Male Victims of Domestic Violence

Started by thomasmiller, Mar 18, 2017, 03:26 AM

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thomasmiller

Male victims of domestic violence can and are frequently victims of abuse in the home, either at the hands of their female or, in the case of same-sex relationships, their male partner. Abuse is a control issue - abusers believe they have the right to manipulate, control and humilate another person, and this belief is not only held by some men but also by some women.

This page is not questioning statistics, or asking whether more male vicitms of domestic violence than women victims or vice versa. At the end of the day the question is almost inconsequential. We know that there are many men who DO experience Domestic Abuse at some stage in their lives, and whether there are 1000 or 100,000 per year in the UK alone doesn't make any difference to the individual suffering and fear and pain experienced by any one man in an abusive relationship. What is important, is that their suffering is taken seriously, and that support and help is available when needed, regardless of gender.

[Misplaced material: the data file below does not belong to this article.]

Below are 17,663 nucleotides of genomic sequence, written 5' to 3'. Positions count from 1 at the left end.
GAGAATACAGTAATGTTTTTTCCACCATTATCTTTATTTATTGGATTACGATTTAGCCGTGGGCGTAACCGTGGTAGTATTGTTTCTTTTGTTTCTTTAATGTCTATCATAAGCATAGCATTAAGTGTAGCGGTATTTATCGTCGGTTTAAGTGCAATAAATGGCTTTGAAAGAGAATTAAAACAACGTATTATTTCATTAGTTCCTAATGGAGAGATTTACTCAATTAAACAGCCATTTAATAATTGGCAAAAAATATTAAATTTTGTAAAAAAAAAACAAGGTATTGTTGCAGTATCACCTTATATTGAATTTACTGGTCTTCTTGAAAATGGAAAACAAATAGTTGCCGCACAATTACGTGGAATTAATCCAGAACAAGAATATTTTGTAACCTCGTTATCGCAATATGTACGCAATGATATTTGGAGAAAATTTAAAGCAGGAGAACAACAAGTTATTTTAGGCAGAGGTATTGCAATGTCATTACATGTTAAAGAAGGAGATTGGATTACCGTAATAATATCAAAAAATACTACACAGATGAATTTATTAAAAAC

Many of the effects of abuse for the male victim of domestic violence are the same as for women. They are likely to feel deeply shamed, frightened, experience a loss of self-worth and confidence, feel isolated, guilty and confused about the situation.

"At first, she discouraged me from seeing old friends, especially female friends. She threatened to use violence against them. For example "If so and so visits here, I'll be putting a knife in her guts." ... She would flirt with my friends, but then tell me that they were trying to seduce her behind my back. This left me feeling distrustful of my friends. Later on, I found out that she had been telling them that they shouldn't come round because I was insanely jealous. All this had the effect of damaging my social network." (Thomas)A lot of male victims of abuse however, have great difficulty defining it as such. This is partially due to the image our western society generally has of Man. Men are often thought of as strong, domineering and macho. Boys, even at a young age, are taught that it is unmanly to cry ("big boys don't cry"). To many, the idea of a grown man being frightened or vulnerable is a taboo, the idea of a man - usually physically the stronger - of being battered, ludicrous. Hence many male victims of abuse may feel "less of a man" for suffering abuse, feel as though they are in some way not manly enough and ought to have the ability to prevent the abuse.


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